Polling Places May Not Be Accessible, Investigation Says


NBC Washington’s News4 I-Team reported Tuesday that dozens of polling places in the District of Columbia, Maryland and Virginia may not be accessible to voters with disabilities. Though officials at the district’s Board of Elections were formally notified about some of the problems, which include heavy doors, steep ramps, narrow doorways and broken doorbells, some issues may not be resolved by Washington D.C.’s primary election on June 14.

News4’s I-Team reviewed internal audits revealing that during the 2014 election season, 37 of 89 polling places had accessibility issues, including four the team reviewed with Ian Watlington, a disability advocacy specialist with the National Disability Rights Network and wheelchair user.

The D.C. Board of Elections told News4 it has fixed these issues, but a memo it issued in December 2015 told a different story.

“The lack of cooperation from managers of certain facilities used as polling places have a direct impact on accessibility at certain polling places,” the memo read, according to News4. “The lack of alternative polling place options for relocation requires that the (Board of Elections) continue to use certain facilities despite accessibility issues.”

The D.C. Board of Elections’ online listing contains a space for information on whether a voting facility is “Accessible to seniors and people with disabilities.” This field is blank for each of the 143 polling places.

Margarita Mikhaylova, Compliance Officer and Acting Public Information Officer of the D.C. Board of Elections, told The Mighty that come election day, her agency will do everything in its power to ensure voter access.

“BOE inspects each and every polling site thoroughly,” Mikhaylova wrote in email. “Obviously, the final test of whether or not the voting program is accessible to all voters comes on Election Day, through onsite modifications, the use of poll workers dedicated to helping voters who request assistance, and other measures as necessary.”

Mikhaylova said the Board of Elections works with owners of polling places to make “reasonable improvements.” The agency makes several alternatives available for voters who feel their polling place is inaccessible, including submitting a request to send their ballot to a different location and “no-excuse” absentee voting.

On election day, Mikhaylova said the Board of Elections will provide curbside voting as well as “Voter Assistance Clerks” posted outside to assist voters in getting into and around polling places.

Mikhaylova added that the Board of Elections will dispatch Americans with Disability Act (ADA) Compliance Assistants on Election Day to monitor voting sites.

“[The ADA Compliance Assistants will] ensure that there are no obstructions on the pathways towards the polling places, that doors are propped open where possible, that bells are functioning properly, as well as any other action that will assist in creating an independent and accessible voting experience,” Mikhaylova wrote.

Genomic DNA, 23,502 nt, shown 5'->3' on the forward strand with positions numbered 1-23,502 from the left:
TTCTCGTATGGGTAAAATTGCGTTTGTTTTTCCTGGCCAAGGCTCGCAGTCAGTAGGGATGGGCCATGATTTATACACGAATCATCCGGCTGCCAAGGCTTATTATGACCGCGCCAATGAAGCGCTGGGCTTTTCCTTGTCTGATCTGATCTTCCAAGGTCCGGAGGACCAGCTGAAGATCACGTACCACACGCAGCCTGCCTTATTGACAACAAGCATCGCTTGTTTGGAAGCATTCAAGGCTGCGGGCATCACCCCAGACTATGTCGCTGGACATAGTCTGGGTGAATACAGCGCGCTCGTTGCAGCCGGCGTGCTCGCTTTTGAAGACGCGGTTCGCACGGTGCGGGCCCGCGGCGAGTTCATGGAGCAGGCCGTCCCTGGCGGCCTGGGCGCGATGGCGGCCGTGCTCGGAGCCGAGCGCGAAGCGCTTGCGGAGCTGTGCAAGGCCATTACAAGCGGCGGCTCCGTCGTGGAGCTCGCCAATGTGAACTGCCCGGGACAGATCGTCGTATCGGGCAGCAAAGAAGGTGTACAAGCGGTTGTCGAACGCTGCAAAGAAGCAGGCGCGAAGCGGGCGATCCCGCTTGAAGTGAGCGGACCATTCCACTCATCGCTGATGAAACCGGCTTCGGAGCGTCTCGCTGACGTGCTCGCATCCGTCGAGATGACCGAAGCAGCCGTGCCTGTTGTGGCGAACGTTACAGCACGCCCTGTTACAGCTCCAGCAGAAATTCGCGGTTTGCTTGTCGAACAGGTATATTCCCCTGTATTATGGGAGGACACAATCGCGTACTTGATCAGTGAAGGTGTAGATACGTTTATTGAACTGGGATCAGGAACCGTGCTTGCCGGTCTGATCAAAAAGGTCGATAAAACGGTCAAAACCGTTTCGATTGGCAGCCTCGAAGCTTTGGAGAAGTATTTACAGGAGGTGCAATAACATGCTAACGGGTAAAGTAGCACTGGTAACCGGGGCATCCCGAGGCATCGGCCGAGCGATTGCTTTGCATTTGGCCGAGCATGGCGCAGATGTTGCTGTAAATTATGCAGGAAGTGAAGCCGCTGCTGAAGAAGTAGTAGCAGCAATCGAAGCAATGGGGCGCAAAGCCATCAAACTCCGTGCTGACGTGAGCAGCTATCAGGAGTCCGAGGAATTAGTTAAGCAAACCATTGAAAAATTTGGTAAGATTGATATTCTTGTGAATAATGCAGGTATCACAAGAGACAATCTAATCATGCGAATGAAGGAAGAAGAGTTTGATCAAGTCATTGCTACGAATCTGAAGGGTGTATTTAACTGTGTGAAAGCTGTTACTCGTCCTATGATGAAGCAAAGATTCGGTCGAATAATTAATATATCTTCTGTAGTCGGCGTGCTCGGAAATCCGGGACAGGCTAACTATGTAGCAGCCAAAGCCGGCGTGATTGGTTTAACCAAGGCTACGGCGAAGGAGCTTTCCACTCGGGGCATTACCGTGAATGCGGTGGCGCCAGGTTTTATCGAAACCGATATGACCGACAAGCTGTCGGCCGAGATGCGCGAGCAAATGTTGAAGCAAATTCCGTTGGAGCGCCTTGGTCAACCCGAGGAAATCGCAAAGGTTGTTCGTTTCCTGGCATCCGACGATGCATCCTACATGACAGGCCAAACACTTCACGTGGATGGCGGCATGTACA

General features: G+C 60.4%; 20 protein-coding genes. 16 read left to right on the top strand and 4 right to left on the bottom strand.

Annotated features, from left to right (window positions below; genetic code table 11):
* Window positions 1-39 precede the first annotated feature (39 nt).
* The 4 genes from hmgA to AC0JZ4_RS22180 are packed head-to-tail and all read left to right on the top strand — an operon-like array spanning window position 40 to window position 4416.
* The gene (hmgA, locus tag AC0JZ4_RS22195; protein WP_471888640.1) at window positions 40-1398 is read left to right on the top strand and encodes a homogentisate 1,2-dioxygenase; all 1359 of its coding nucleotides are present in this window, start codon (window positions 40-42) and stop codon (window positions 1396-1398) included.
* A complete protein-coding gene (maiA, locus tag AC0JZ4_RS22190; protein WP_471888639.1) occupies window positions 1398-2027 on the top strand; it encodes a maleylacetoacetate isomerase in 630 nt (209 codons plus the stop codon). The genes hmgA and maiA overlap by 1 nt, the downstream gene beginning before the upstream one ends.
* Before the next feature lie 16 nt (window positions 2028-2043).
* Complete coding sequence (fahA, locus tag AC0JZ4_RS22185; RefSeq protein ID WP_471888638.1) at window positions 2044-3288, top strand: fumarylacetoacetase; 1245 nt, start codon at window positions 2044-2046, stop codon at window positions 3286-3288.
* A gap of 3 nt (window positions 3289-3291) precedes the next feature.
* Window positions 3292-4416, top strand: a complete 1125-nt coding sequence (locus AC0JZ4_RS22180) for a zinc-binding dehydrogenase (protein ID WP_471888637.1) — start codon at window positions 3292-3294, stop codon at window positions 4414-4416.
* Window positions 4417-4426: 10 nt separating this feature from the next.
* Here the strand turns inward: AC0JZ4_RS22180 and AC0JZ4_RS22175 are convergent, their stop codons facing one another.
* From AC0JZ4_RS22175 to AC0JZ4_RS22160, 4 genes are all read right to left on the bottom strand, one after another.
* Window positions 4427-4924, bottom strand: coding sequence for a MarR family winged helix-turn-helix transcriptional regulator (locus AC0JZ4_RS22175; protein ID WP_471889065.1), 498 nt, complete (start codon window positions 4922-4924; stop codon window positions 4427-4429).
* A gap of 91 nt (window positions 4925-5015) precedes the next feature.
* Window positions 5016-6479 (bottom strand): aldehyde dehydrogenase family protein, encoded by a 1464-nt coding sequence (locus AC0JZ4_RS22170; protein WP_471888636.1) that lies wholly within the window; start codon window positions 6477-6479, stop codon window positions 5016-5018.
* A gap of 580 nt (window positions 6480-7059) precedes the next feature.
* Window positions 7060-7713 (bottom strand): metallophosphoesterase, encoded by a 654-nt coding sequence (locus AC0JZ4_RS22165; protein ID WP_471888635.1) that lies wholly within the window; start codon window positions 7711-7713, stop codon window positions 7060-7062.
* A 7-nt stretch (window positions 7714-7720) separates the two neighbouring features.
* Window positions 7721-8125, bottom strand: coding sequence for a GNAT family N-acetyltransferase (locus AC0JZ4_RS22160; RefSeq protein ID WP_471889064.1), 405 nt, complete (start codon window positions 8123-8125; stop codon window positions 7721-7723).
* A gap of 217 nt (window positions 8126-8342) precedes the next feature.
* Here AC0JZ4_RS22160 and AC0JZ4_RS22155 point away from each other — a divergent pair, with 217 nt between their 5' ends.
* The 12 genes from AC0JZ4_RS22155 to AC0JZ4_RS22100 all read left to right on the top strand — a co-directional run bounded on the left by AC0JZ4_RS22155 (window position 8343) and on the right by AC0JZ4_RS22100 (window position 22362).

Voting accessibility issues, however, aren’t unique to the D.C. area. A Rutgers University study on accessibility in the 2012 election found that voter turnout was 5.7 percentage points lower among people with disabilities than it was for people without disabilities. Voter registration rates for people with disabilities suffered, too, at 2.3 percentage points lower than that of people without disabilities. And according to the Rutgers survey, nearly one-third (30.1 percent) of voters with disabilities said they experienced difficulty in voting at a polling place in 2012.

In California, disability advocates reported stigma surrounding the use of a voting machine, according to KQED News.

“There’s a lot of stigma in institutionalized ableism around that machine,” Ted Jackson, director of community organizing for the California Foundation for Independent Living Centers, told KQED. “Poll workers are afraid to suggest it and quite frankly, from having dealt with a lot of our county elections officials, I think a lot of them have a little stigma about that machine, too.”

Last week, a federal judge ruled that blind voters in Ohio are being discriminated against due to a lack of electronic absentee voting procedures. As it stands, the state only makes absentee ballots available on paper, so blind voters must rely on others to read and complete their ballots for them. Representatives of Disability Rights Ohio, which filed the suit on behalf of the National Federation of the Blind, say there is little chance for alternative absentee voting methods to be established in time for November’s general election.

Are you a voter with a disability? What has your election day experiences been like in the past? Let us know in the comments below.


Find this story helpful? Share it with someone you care about.